Can A Home Buyer Back Out Of A Deal After A Negative Home Inspection?
Many future home owners enter into home buying with some trepidation towards the possibility for their dream home to “fail inspection,” and want to know their options if the worst should happen. This prospect, like near any house, has both a sunny and dark side, as failing a home inspection is often not possible-although this varies from state to state and whether the loan is a government loan-but paying too much for a home that requires costly repairs, definitely is.
When a home inspection calls for an unwelcome amount of repairs on what was otherwise seen as a dream home, many unprepared future home owners are hard pressed to come up with an answer that satisfies both their needs and the needs of the seller. In these situations the only route is to stop the process and cancel the contract, but what about the deposit?
Being able to see a deposit return when backing out of a home deal is dependent on a few factors that should be understood before the initial offer is even made. Different states have different statutes that govern this aspect of home purchasing, and knowing what your state provides to indemnify you against loss is vital.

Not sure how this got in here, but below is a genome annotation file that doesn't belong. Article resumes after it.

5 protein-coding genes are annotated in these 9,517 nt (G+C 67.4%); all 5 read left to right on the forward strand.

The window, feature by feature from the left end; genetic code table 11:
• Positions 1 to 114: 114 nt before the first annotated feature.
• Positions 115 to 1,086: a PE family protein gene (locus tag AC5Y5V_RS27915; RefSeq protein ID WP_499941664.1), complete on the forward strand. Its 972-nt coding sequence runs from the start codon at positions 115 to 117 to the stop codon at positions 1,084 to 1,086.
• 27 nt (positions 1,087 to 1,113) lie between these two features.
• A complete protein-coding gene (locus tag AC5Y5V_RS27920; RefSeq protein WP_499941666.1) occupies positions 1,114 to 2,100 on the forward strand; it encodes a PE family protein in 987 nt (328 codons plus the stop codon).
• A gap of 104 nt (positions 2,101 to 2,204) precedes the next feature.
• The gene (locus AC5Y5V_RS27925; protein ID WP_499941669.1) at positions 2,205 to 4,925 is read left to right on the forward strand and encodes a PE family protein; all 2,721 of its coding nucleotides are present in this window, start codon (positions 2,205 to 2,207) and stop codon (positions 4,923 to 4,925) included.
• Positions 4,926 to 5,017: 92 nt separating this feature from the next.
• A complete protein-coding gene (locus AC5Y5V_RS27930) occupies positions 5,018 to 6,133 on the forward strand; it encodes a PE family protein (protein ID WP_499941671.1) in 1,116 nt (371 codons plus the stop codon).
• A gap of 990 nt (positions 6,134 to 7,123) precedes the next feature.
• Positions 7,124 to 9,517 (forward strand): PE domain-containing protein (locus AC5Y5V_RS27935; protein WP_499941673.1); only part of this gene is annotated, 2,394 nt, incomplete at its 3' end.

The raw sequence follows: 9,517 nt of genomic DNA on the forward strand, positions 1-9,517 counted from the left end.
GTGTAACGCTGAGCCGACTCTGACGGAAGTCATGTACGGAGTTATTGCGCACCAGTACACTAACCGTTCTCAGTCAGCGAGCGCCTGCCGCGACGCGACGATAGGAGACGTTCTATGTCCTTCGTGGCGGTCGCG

All state law tends to favor the buyer, with an emphasis on a “grace period” wherein the contract may be revoked with a full return on any deposit and escrow amount set aside. States are divided between contingency and objection states, where an objection period governs the amount of time you have, and failing to back out before that time period expires leaves a buyer without a returnable deposit.
Contingency states, in a similar vein, allow a contingency period where buyers can back out at any time. Deposits are returnable after this period expires, however, provided the seller did not invoke his right to demand that the buyer’s contingency rights be signed away.
Regardless of state law, individual contracts will vary, and deposit returns may not be possible. Before entering an offer to purchase a home, you should first inform your real estate agent of the total amount that you would be willing to pay for any particular home, including repairs.
This real-world assessment of the cost of owning a home should also include the vision you have for yourself when living in it, as someone who is looking forward to a pristine, hassle free living environment may not be prepared for a full replacement of a major fixture, post-ownership.